CD Palestino vs Santiago Wanderers
Estadio Municipal La Cisterna, Santiago de Chile (x)

“Porque de Oriente nos llega la luz.”

That’s the motto of Club Deportivo Palestino, a first-division soccer team based in Santiago de Chile — a Spanish translation of ex oriente, lux. As a rule, I happen to agree.

I was one of few women in sight on the Andes side of Estadio Municipal de La Cisterna, a stark 12,000-seater in the sprawling south end of greater Santiago. I was also one of few adults, as every schoolboy in the neighborhood was bumbling about with a hot dog in one hand and a Palestinian flag in the other. It was sparse, maybe a thousand people, but it was lively. One of the tamer pairs of father and son sat next to me, giving me those occasional encouraging nods that every female soccer fan recognizes as having been assigned her bodyguards for the day.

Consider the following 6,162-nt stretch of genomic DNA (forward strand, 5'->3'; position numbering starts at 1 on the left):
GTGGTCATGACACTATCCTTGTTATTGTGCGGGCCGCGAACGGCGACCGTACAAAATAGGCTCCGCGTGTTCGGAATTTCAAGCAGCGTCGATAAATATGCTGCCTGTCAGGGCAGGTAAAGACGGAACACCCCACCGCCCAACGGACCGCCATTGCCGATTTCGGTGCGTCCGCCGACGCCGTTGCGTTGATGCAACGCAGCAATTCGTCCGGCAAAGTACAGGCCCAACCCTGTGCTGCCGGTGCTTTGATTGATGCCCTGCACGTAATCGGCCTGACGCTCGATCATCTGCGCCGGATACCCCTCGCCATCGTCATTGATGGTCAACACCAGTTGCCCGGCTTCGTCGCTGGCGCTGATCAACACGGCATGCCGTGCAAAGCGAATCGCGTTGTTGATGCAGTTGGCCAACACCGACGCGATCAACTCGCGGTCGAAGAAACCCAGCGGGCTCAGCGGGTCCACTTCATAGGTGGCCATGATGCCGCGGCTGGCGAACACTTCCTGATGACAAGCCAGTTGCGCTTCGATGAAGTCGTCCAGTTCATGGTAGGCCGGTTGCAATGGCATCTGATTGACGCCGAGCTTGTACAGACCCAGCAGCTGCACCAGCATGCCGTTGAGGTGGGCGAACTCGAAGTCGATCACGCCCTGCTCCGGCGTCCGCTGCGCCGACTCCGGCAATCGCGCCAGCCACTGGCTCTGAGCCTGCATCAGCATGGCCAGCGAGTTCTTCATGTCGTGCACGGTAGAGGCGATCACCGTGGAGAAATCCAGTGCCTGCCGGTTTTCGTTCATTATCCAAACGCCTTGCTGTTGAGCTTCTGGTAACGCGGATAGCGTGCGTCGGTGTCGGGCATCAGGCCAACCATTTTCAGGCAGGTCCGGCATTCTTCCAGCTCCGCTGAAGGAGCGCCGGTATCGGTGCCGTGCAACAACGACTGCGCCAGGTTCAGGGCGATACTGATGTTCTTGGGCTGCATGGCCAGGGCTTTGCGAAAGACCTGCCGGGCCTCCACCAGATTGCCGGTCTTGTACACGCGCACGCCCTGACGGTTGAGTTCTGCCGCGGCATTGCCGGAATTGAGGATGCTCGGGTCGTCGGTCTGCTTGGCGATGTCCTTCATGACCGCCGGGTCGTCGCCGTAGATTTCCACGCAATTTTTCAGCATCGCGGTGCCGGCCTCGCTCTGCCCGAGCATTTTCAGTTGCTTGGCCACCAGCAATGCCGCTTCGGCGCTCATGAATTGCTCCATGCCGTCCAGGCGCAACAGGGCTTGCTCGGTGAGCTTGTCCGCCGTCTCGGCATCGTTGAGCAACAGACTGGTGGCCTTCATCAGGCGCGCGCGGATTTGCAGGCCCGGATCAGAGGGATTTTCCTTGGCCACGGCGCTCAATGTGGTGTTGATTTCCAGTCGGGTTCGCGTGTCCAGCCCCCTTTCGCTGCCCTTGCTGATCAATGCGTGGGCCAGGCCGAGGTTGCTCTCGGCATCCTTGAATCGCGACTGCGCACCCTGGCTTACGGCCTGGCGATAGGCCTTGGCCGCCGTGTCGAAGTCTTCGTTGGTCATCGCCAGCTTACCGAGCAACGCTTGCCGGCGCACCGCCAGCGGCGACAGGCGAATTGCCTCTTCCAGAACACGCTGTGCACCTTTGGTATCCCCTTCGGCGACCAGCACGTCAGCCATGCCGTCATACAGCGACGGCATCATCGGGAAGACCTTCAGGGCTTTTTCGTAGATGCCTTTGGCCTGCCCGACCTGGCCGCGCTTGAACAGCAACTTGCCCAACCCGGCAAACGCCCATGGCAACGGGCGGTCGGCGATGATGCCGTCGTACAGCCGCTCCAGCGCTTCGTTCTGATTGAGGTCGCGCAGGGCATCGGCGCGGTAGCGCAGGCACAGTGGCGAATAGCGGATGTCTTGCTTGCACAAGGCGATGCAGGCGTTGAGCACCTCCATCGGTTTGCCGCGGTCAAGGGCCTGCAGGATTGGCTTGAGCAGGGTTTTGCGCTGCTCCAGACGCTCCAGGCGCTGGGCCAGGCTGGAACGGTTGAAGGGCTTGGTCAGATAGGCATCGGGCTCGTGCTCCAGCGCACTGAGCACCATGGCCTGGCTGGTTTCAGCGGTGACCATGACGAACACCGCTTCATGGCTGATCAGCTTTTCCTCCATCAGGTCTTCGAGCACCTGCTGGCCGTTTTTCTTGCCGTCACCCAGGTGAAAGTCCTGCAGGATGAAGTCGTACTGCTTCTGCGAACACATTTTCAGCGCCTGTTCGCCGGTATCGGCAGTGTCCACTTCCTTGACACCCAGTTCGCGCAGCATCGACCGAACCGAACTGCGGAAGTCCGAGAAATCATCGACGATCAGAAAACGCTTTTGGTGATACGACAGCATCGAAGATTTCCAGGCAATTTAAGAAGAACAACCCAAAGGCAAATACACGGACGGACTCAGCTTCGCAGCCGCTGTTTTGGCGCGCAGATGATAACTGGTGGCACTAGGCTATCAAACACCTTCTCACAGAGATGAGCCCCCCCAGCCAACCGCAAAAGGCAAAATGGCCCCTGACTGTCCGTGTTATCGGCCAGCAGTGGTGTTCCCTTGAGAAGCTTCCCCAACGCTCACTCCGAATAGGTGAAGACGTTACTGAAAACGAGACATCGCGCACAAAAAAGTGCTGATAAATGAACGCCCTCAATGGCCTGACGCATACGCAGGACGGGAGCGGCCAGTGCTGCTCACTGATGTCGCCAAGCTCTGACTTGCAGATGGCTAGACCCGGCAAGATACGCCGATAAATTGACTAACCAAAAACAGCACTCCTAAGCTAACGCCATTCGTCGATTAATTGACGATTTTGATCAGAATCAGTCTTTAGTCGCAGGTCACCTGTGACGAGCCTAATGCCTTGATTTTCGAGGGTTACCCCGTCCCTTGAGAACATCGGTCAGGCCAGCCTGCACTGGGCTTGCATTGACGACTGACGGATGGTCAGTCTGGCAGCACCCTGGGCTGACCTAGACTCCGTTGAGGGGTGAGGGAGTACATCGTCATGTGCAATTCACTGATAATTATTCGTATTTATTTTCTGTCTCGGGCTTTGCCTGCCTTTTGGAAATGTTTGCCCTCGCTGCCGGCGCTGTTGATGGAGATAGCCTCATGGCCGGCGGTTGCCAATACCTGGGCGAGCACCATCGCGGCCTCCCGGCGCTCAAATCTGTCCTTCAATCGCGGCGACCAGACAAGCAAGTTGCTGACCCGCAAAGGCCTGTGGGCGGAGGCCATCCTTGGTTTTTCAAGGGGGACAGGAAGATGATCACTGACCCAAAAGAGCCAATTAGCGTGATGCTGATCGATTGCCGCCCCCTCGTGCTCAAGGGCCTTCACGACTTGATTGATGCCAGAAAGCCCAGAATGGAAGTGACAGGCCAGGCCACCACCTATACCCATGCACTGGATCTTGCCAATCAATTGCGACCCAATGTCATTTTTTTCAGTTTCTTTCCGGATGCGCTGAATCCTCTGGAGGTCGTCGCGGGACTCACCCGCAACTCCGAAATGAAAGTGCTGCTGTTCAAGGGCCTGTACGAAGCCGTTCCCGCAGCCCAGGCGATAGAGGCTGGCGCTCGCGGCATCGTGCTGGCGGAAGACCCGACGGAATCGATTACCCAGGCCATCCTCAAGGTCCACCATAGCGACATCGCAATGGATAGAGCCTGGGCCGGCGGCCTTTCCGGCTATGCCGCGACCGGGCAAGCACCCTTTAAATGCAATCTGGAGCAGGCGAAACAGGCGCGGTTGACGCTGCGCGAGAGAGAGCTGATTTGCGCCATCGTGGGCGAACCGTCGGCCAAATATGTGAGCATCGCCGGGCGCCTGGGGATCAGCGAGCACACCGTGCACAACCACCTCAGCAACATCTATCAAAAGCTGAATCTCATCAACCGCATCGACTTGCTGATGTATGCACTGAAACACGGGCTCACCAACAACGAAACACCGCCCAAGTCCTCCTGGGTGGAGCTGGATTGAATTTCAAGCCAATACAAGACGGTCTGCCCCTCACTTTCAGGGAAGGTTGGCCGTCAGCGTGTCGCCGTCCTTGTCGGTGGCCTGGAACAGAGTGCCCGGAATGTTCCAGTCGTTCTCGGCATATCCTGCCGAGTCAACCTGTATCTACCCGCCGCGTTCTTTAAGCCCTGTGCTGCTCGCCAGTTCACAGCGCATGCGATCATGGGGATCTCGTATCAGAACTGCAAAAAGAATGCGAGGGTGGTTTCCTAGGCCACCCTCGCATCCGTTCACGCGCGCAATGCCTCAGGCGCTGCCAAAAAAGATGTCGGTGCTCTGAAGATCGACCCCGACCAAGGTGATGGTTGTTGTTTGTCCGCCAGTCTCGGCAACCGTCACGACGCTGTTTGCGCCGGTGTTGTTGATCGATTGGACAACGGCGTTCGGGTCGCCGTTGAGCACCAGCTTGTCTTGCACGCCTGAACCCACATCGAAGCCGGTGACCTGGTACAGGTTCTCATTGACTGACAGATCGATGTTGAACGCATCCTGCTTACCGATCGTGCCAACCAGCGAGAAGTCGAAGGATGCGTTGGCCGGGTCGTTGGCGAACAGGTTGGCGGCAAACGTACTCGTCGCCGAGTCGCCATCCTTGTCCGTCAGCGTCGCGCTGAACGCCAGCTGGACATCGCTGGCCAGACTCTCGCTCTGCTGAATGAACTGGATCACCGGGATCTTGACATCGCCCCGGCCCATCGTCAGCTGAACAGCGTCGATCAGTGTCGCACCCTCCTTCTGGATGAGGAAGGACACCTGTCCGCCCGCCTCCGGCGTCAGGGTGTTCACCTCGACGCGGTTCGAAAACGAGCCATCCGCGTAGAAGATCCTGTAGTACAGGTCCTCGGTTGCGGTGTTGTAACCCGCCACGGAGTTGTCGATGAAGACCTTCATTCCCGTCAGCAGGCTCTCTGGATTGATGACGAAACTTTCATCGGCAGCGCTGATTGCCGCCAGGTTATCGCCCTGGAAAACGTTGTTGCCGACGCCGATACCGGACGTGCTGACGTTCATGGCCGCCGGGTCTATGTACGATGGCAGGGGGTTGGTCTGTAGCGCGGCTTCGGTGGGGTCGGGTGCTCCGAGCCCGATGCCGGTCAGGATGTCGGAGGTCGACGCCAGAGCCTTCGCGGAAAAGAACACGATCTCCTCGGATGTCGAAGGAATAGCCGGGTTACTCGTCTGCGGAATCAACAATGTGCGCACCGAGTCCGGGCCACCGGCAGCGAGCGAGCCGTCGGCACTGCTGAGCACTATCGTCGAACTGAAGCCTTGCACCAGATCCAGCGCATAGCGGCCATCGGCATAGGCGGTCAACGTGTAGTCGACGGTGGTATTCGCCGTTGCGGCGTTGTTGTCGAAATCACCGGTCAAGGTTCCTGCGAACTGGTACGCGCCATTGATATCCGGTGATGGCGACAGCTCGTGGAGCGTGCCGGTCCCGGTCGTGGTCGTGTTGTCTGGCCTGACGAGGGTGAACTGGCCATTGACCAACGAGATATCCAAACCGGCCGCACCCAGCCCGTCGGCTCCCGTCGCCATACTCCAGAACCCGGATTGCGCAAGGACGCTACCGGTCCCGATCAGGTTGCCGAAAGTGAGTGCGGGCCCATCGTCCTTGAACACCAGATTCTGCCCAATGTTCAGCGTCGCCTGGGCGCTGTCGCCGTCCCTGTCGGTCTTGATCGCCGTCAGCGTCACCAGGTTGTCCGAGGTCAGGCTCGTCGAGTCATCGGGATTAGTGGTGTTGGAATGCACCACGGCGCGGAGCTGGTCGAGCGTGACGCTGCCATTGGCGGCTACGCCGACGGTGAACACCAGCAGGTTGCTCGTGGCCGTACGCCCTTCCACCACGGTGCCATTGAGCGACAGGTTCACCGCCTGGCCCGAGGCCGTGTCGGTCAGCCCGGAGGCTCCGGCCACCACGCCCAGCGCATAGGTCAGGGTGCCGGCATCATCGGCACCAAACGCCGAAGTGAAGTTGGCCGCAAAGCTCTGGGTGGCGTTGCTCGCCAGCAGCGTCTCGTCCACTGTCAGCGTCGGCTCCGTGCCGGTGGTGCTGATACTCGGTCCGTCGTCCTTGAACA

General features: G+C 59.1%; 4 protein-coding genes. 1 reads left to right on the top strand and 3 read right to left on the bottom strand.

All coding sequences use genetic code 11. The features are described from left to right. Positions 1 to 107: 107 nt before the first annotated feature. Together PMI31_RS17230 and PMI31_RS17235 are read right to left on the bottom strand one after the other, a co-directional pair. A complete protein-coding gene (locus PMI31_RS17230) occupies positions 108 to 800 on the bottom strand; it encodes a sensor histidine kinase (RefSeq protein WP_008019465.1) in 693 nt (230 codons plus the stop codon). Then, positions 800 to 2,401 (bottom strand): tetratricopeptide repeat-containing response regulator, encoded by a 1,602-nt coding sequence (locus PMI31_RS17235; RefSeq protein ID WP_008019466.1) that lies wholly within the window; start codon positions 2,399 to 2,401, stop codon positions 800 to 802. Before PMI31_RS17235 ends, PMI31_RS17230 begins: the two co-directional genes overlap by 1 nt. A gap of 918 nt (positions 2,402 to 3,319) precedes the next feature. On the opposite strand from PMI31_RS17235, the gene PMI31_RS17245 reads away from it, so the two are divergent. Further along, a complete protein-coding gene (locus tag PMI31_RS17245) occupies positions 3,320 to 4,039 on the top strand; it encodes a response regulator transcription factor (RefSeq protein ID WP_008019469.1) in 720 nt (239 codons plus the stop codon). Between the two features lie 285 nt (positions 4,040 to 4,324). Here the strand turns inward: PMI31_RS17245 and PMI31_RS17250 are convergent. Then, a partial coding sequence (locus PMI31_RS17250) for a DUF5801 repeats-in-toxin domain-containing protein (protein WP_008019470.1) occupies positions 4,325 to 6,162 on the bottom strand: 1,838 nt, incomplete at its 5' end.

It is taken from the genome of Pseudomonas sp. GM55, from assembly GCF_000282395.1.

Not that I’d need them here. I’d come to this match between Palestino and Santiago Wanderers (who, incidentally, wandered all the way from Valparaíso) on my last day in the city because it was the only one on. Everyone else’s attention was focused on the superclásico, the enormous rivalry between Universidad de Chile and Colo-Colo, that was set for the day after. The furor was such that on my way to La Cisterna I was confused by crowds of drummers and smoke-bomb throwers and generally harmless merrymakers in Universidad de Chile’s unmistakable red-and-blue that were blocking the normal route to the stadium. It was just the local supporters’ group. Meanwhile, the Palestino regulars sauntered quietly through the back door with an attitude more of a family dinner than a South American soccer game.